Ohio state Rep. John Becker, who introduced a bill that would extend insurance coverage to an impossible medical procedure for reimplanting ectopic pregnancies, admitted he did not look into the matter before writing his bill, according to The Associated Press.
Becker said he has “heard about [reimplantation] over the years” but “never questioned it or gave it a lot of thought” — apparently not even before writing a bill addressing the matter.
The AP said Becker’s legislation — which he wrote together with Right to Life Action Coalition of Ohio lobbyist Barry Sheets — “prohibits insurers from covering abortion services, but provides an exception for a procedure ‘intended to reimplant’ an ectopic pregnancy in a woman's uterus.”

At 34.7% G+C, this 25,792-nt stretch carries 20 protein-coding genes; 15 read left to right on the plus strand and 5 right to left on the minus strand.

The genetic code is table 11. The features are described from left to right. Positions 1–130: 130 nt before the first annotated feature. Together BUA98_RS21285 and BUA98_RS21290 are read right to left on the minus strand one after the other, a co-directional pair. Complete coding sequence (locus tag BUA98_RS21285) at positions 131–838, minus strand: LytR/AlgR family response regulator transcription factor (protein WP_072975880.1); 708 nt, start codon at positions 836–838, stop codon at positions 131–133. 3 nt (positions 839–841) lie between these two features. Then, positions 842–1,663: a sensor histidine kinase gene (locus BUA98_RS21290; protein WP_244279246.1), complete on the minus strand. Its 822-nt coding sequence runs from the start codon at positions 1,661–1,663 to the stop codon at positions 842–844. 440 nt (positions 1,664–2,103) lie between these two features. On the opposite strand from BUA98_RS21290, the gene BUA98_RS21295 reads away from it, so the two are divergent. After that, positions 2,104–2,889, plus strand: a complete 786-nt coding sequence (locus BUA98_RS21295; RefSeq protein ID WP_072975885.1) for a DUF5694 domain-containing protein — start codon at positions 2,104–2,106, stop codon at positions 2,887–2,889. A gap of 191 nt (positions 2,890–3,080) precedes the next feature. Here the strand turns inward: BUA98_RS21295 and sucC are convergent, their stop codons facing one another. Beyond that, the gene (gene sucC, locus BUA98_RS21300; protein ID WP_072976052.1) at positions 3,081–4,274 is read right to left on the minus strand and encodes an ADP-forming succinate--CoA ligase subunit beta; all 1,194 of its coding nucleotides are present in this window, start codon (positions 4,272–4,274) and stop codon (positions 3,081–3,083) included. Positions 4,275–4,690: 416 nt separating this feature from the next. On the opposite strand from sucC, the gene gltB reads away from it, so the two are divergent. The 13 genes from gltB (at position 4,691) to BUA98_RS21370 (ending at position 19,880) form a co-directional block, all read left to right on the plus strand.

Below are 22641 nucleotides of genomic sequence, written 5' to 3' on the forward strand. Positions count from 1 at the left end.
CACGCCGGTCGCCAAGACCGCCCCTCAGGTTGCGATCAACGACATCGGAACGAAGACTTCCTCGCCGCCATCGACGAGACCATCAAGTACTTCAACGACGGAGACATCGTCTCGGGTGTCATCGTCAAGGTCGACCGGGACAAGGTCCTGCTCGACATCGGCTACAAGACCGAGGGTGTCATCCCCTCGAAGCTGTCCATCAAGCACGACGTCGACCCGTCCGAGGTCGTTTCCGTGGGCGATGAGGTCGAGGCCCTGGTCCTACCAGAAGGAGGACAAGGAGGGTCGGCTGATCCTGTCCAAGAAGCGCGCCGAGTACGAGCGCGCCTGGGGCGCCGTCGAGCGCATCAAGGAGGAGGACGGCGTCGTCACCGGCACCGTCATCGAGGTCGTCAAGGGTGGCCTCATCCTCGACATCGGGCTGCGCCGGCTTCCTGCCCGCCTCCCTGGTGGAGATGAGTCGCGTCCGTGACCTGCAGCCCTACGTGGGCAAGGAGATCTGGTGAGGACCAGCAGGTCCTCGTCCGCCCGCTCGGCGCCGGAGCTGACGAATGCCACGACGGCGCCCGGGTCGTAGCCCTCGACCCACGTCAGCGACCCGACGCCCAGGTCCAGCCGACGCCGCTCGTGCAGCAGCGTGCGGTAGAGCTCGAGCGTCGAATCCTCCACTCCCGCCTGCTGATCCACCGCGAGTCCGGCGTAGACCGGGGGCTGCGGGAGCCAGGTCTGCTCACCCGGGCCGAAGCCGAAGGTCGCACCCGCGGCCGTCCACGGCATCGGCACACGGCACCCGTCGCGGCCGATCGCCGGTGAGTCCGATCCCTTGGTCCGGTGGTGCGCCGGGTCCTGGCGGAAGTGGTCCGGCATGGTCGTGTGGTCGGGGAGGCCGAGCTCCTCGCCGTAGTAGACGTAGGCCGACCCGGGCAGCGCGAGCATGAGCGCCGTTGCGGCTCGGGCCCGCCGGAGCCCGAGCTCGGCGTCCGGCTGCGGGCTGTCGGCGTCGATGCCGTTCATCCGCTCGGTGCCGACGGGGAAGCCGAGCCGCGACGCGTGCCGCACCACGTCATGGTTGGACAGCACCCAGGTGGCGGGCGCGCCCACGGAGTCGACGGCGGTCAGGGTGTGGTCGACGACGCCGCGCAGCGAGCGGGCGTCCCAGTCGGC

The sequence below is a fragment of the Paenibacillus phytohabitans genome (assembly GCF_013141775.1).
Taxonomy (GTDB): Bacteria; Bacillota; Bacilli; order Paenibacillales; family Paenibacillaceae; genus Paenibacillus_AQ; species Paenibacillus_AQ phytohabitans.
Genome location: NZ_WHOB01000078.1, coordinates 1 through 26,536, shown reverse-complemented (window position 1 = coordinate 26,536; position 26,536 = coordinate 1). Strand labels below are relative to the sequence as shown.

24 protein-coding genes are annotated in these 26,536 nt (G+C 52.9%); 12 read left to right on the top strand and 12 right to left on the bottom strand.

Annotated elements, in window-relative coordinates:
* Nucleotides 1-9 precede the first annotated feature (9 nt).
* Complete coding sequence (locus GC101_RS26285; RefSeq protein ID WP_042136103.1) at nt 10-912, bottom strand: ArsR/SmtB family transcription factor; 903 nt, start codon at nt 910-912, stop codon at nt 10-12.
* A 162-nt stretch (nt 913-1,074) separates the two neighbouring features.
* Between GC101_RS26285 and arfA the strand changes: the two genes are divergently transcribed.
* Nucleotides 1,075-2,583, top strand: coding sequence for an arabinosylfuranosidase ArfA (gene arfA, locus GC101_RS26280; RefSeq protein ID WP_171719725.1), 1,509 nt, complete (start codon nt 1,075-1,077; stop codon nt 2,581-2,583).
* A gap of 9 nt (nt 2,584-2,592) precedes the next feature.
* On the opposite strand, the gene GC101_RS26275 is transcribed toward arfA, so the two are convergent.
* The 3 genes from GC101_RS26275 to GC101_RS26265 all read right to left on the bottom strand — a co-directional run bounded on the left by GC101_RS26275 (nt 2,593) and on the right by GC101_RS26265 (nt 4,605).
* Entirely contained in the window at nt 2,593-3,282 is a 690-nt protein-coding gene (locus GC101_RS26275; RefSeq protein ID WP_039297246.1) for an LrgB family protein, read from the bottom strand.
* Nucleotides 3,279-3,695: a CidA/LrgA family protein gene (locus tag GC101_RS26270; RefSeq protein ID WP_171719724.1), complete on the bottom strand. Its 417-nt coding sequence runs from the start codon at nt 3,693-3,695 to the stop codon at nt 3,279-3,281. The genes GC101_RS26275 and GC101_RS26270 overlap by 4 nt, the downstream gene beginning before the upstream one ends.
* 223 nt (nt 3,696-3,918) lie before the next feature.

According to emails, Sheets urged Becker to push back on a Maryland geneticist’s concerns over the science used to back up the bill’s provision — a scientific journal article from 1980, and another from 1917.
The geneticist was concerned that the lawmaker “was promoting a rarely used procedure without knowing the possible side effects,” the AP reported, leading Sheets to counter: “The ‘side-effects’ are that the embryo was carried to full-term and a baby was given birth to, according to the 'case reports.’ What are the 'side-effects' on the current treatment for ectopic pregnancies on the embryo? Oh, that's right — death.”
Becker was not aware of the articles until The Cincinnati Enquirer requested documented examples of research showing the procedure was feasible, he said. He later acknowledged that there is no standard procedure for reimplanting an ectopic pregnancy.